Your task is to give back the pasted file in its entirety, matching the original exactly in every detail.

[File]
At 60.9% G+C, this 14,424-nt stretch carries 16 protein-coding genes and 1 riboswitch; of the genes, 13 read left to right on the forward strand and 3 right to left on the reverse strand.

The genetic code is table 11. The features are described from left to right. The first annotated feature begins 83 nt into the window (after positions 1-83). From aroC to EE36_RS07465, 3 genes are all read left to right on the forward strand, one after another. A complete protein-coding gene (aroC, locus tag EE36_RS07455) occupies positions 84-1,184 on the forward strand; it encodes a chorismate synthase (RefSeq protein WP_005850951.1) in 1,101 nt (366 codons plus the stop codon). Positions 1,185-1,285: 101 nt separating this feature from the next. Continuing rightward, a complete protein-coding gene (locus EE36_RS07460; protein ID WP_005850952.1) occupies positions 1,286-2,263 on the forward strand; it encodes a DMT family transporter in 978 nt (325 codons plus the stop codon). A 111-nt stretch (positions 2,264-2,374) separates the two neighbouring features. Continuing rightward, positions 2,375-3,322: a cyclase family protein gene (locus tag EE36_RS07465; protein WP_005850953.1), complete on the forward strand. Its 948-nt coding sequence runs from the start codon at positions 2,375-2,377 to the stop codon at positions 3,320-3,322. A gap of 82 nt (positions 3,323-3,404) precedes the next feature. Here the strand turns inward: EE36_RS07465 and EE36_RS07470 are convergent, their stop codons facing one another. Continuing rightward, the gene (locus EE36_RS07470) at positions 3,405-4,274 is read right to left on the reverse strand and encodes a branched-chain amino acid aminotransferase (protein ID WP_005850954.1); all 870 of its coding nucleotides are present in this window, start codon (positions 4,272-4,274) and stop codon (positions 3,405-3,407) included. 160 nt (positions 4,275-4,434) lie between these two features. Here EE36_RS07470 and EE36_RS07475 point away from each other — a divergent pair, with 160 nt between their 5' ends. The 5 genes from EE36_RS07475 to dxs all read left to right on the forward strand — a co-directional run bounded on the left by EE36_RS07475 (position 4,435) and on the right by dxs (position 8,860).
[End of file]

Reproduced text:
At 60.9% G+C, this 14,424-nt stretch carries 16 protein-coding genes and 1 riboswitch; of the genes, 13 read left to right on the forward strand and 3 right to left on the reverse strand.

The genetic code is table 11. The features are described from left to right. The first annotated feature begins 83 nt into the window (after positions 1-83). From aroC to EE36_RS07465, 3 genes are all read left to right on the forward strand, one after another. A complete protein-coding gene (aroC, locus tag EE36_RS07455) occupies positions 84-1,184 on the forward strand; it encodes a chorismate synthase (RefSeq protein WP_005850951.1) in 1,101 nt (366 codons plus the stop codon). Positions 1,185-1,285: 101 nt separating this feature from the next. Continuing rightward, a complete protein-coding gene (locus EE36_RS07460; protein ID WP_005850952.1) occupies positions 1,286-2,263 on the forward strand; it encodes a DMT family transporter in 978 nt (325 codons plus the stop codon). A 111-nt stretch (positions 2,264-2,374) separates the two neighbouring features. Continuing rightward, positions 2,375-3,322: a cyclase family protein gene (locus tag EE36_RS07465; protein WP_005850953.1), complete on the forward strand. Its 948-nt coding sequence runs from the start codon at positions 2,375-2,377 to the stop codon at positions 3,320-3,322. A gap of 82 nt (positions 3,323-3,404) precedes the next feature. Here the strand turns inward: EE36_RS07465 and EE36_RS07470 are convergent, their stop codons facing one another. Continuing rightward, the gene (locus EE36_RS07470) at positions 3,405-4,274 is read right to left on the reverse strand and encodes a branched-chain amino acid aminotransferase (protein ID WP_005850954.1); all 870 of its coding nucleotides are present in this window, start codon (positions 4,272-4,274) and stop codon (positions 3,405-3,407) included. 160 nt (positions 4,275-4,434) lie between these two features. Here EE36_RS07470 and EE36_RS07475 point away from each other — a divergent pair, with 160 nt between their 5' ends. The 5 genes from EE36_RS07475 to dxs all read left to right on the forward strand — a co-directional run bounded on the left by EE36_RS07475 (position 4,435) and on the right by dxs (position 8,860).